Mainly Genius

‘Idiot Writes About Popular High-Street Clothes Shop’ (Originally posted on Youtune)
December 8, 2009, 3:07 am
Filed under: Uncategorized | Tags: , , ,

A short while ago I was asked if I would contribute a short something to the excellent Youtune music blog, by the editor over there. Youtune isn’t just about the music but is also concerned with the author’s feelings and memories associated with a particular song.

The tagline sums it up nicely: “These are your tunes, and your meanings”. Told you.

It’s slightly departed from my usual avenue of writing but I enjoyed it as much as any other review and you can read the entry in it’s entirety below or, better still, you can visit Youtune itself where you can peruse my entry and many others like it.


The following was originally posted on on Dec 7th 2009

A short while ago, the editor asked me to write an entry for this blog [], concerning what a specific song means to me, and what memories it holds.

Taken at face value, this doesn’t seem like an especially taxing task. Everyone has songs they love, and everyone has reasons why they love those songs, right? Well yes they do, but as I found out, there’s a difference between songs you like and songs that you form a palpable, emotional attachment with. There’s no doubt that Rocket Man is one of Elton John’s finest moments, but do I feel genuine despair for the departing astronaut? No, not really. And as uplifting and enjoyable as it is, I’ve yet to rejoice in a loving celebration of life after listening to U2’s Beautiful Day.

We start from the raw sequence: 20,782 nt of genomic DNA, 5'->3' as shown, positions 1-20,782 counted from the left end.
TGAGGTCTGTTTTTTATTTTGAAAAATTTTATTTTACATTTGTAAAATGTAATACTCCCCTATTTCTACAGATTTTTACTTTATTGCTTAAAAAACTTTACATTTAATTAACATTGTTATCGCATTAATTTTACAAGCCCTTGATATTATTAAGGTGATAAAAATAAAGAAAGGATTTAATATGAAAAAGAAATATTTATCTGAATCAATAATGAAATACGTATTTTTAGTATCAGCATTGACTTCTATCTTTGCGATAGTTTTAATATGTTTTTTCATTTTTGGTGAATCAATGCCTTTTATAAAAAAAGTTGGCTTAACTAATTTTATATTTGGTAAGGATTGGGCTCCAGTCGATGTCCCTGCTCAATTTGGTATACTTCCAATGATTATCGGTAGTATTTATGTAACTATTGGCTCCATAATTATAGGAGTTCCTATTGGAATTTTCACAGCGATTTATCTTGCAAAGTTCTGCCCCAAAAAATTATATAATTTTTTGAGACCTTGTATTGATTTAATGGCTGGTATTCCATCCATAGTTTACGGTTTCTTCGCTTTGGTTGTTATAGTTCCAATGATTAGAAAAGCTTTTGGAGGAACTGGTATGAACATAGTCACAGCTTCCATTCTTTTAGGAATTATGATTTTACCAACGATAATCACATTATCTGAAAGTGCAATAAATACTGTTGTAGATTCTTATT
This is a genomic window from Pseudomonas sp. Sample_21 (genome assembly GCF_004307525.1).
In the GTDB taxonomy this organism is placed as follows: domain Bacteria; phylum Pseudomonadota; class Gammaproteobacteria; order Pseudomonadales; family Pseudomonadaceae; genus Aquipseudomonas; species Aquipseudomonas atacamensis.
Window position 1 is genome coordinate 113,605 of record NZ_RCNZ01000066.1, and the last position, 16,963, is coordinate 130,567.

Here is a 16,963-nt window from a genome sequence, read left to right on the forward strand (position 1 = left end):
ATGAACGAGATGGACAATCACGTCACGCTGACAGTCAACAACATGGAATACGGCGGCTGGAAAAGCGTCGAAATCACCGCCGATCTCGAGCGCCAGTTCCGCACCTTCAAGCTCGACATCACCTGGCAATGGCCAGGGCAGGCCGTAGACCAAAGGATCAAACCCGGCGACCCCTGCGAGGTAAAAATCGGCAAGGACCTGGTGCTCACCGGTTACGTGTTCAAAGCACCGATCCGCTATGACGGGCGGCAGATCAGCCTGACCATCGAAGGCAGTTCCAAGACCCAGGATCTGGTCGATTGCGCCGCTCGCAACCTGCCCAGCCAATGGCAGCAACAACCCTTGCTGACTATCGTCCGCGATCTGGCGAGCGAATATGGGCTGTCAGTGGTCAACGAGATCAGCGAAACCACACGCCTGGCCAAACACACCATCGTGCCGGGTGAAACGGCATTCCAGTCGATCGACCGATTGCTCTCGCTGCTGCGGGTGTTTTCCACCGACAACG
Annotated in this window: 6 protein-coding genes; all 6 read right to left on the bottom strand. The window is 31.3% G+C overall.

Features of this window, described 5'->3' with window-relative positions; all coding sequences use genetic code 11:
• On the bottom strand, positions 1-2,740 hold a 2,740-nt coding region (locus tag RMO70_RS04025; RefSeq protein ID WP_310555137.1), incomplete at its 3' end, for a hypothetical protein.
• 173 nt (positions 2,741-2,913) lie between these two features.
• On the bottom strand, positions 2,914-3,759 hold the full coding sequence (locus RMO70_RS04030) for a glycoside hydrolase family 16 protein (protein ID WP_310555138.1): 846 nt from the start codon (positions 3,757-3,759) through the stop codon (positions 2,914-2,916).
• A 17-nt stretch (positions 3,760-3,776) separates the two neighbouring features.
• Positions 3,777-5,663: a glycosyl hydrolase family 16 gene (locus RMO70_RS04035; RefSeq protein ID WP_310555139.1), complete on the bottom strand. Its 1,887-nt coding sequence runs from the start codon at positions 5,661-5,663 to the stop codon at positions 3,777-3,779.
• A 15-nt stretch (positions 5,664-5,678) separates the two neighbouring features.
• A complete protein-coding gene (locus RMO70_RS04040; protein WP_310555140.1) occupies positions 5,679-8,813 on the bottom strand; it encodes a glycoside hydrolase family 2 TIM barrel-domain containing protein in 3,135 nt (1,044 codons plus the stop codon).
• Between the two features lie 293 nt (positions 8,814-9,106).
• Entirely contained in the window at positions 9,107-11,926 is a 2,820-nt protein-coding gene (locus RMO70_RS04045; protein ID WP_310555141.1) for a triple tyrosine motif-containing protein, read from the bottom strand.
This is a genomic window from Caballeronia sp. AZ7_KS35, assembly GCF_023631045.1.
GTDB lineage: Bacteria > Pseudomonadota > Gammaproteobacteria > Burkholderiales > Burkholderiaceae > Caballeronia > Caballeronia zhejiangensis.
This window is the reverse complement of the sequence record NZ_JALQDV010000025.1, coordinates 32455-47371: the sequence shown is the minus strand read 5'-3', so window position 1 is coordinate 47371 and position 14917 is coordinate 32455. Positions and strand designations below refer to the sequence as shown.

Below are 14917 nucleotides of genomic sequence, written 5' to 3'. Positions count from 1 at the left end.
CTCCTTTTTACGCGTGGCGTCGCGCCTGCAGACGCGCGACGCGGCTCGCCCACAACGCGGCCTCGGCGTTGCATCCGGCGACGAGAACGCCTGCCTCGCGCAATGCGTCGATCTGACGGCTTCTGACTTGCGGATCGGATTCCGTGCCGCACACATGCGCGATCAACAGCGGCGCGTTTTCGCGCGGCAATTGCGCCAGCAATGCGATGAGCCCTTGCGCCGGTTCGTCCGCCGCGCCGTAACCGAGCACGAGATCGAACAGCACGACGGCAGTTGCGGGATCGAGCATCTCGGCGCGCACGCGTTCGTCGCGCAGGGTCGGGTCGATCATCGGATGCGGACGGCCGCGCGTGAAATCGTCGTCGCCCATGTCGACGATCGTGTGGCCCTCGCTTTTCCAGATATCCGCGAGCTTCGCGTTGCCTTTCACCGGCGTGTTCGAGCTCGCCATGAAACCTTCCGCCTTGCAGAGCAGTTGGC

As it turned out, it took good deal of thought to arrive at my chosen song and even now I’m not sure how it makes me feel. But I do know it forms the perfect soundtrack to the memories I’ve attached to it and that every time I hear it, something inside of me stirs and I can’t help but form a tiny smile. And I guess that’s what makes it great.

Champagne Supernova is not the most complex song you’ll ever hear (the majority is just 4 chords), but that’s not why I love it.